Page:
On March 15, during Friday prayers at two mosques in Christchurch, New Zealand, evil raised its despicable visage in a manner that has become all too familiar.
As worshippers bowed in reverence, gunfire shattered their tranquility. When the shooting stopped, 50 people lay dead, and nearly an equal number were wounded.
Appropriately, individuals and organizations around the the world immediately began denouncing the bigotry, the hate, the depravity that leads otherwise ordinary people to engage in such unbelievably evil acts. But for a moment let’s not focus just on the act of terrorism itself. Rather, let’s consider the far-reaching implications.
It’s not hard to imagine the terror that grips those caught in a sudden hail of bullets. Should they run toward an exit? Should they play dead? Should they try to help those who’ve been wounded? So many potentially lethal decisions that must be made under such terrifying circumstances.
Post traumatic stress disorder (PTSD) is real. The mind may refuse to let go of such memories — which may be re-triggered by the sight of a gun. The sound of a gunshot. A clap of thunder. The flashing lights of emergency vehicles. Sirens. All these images and more may be indelibly stamped on the human psyche, causing the event to be replayed in the mind ad infinitum — even by those who sustained not so much as a scratch.
It’s not complicated for Muslims around the world to connect the dots: If such a travesty can be perpetrated in a place as peaceful and idyllic as New Zealand, it can happen anywhere. So mosques everywhere cease to be symbols of total safety and security.
Other faiths likewise grasp the grim reality: If such things can happen to Muslims in Christchurch; to Jews in Pittsburgh; to Baptists in Sutherland Springs, Texas; to Sikhs in Oak Creek, Wisconsin, then such violence can be directed toward any faith group. Thus their governing bodies begin spending more time focusing on security — time they would prefer to spend addressing spiritual matters and ministering to community needs.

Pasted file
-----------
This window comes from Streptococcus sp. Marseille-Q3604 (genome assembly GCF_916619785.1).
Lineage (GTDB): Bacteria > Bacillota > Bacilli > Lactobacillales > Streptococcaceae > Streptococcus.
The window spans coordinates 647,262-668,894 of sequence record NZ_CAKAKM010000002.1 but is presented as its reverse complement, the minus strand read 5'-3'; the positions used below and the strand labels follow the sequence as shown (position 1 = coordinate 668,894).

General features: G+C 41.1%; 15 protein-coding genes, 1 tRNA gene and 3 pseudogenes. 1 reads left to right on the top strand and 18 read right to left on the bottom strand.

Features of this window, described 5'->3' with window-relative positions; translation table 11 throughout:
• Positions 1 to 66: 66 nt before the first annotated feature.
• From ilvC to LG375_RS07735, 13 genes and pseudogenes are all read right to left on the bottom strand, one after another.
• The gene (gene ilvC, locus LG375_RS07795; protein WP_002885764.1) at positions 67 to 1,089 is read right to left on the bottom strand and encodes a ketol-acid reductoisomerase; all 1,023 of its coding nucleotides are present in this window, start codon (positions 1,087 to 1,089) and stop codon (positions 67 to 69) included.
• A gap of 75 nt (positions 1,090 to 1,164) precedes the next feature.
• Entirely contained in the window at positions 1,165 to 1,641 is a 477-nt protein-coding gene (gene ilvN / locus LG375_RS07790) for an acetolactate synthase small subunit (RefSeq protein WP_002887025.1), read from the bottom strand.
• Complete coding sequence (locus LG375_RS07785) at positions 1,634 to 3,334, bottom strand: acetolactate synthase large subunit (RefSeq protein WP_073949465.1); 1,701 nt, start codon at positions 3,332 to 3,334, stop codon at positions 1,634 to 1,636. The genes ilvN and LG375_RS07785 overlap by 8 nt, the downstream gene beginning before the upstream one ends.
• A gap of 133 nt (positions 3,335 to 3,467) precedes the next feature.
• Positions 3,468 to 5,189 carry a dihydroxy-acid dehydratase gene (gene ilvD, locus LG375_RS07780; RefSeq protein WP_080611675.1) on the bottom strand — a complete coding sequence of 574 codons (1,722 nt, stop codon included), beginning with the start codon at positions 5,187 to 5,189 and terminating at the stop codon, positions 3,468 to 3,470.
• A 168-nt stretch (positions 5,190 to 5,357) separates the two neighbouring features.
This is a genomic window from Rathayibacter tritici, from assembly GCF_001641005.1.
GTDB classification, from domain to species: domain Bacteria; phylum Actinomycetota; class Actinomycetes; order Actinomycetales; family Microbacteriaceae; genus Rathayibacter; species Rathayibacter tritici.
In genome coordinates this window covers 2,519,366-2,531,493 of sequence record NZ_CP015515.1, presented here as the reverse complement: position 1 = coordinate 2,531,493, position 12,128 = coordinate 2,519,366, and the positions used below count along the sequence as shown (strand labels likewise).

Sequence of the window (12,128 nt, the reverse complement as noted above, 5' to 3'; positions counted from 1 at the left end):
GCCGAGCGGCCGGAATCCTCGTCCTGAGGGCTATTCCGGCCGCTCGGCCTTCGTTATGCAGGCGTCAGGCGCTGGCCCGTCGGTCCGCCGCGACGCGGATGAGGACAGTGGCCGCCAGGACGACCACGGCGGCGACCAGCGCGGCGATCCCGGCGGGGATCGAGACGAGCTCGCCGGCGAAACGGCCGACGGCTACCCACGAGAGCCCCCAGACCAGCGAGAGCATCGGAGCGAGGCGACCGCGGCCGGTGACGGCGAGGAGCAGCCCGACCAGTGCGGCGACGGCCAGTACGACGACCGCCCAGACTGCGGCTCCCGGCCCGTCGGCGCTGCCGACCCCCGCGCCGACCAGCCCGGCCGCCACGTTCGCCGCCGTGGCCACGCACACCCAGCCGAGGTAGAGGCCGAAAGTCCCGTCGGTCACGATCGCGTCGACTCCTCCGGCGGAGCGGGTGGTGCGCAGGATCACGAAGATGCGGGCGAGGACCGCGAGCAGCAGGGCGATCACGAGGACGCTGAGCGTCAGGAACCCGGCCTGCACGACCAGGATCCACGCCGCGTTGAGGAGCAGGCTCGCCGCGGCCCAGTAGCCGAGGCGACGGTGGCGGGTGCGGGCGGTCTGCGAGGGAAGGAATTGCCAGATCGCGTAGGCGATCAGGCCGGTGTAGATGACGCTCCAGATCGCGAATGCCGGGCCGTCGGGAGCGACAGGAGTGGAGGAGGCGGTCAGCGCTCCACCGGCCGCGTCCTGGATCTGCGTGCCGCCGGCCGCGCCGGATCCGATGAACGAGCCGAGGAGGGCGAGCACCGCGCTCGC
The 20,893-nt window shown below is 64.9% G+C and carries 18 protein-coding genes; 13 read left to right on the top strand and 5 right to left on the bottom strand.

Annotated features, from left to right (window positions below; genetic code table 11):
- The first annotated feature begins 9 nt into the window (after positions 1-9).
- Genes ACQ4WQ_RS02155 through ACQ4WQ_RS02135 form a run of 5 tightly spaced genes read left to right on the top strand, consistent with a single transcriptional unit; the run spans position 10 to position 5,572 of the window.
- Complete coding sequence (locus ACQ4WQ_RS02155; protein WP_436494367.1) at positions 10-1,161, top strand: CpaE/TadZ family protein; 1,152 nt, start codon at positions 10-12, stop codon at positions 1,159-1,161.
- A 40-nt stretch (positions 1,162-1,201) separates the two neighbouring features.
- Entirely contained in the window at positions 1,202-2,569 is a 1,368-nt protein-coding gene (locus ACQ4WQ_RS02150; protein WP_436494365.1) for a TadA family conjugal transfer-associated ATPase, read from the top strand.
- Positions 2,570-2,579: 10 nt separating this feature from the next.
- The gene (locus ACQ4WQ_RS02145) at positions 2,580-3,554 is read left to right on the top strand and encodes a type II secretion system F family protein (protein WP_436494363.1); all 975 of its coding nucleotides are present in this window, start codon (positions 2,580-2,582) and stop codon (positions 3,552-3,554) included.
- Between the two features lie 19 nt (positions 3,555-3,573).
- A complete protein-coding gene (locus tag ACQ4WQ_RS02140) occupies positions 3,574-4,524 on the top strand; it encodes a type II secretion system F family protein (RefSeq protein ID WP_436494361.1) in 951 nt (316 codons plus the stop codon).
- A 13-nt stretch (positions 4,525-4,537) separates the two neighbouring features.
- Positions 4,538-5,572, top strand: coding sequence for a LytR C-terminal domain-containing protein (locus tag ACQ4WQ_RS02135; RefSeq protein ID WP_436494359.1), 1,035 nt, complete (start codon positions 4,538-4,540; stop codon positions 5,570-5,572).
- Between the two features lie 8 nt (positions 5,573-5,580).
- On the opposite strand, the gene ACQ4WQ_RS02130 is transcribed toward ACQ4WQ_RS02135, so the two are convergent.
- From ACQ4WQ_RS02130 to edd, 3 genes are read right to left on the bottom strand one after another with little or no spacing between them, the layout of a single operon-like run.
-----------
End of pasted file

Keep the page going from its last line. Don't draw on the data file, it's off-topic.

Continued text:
Still others are reminded that the type of animosity directed against religion can be directed toward race, ethnicity, sexual orientation, atheism, political affiliation. Indeed, the ripples of fear go far. There’s the reason it’s called terrorism — because the wanton slaughter of innocent humans does indeed evoke terror.
Unfortunately, terror can be compounding. The more it happens, the greater the fear evoked. And for people who belong to more than one target audience, the fear may be compounded even more. An immigrant of a maligned ethnicity, who is a person of color, who subscribes to a minority faith and who’s gay, may live with intense, unremitting fear. There simply is no safe haven.
But terrorism can also have a deadening effect. Those who don’t view themselves as part of a likely target audience may begin to tune out when such horrors are inflicted. As long as it’s happening to someone else and poses little direct threat to them, they can learn to live with this new normal of wanton violence. After all, they try to tell themselves, the victims must have played some part in provoking the attack.
Others, whose affinity group has directly experienced the horrors of terrorism, may feel justified in paying back in kind.
Whether the deadening of our senses pushes us toward indifference or toward retaliation, we would be well-advised to note the observation of poet and philosopher Alexander Pope (1688-1744): “Vice is a monster of so frightful mien / As to be hated needs but to be seen; / Yet seen too oft, familiar with her face, / We first endure, then pity, then embrace.”
Pope’s words, although written about bad behavior in general, are no less applicable to how we react to terrorism and the mindset that inspires it.
James Coffin is Executive Director of the Interfaith Council of Central Florida.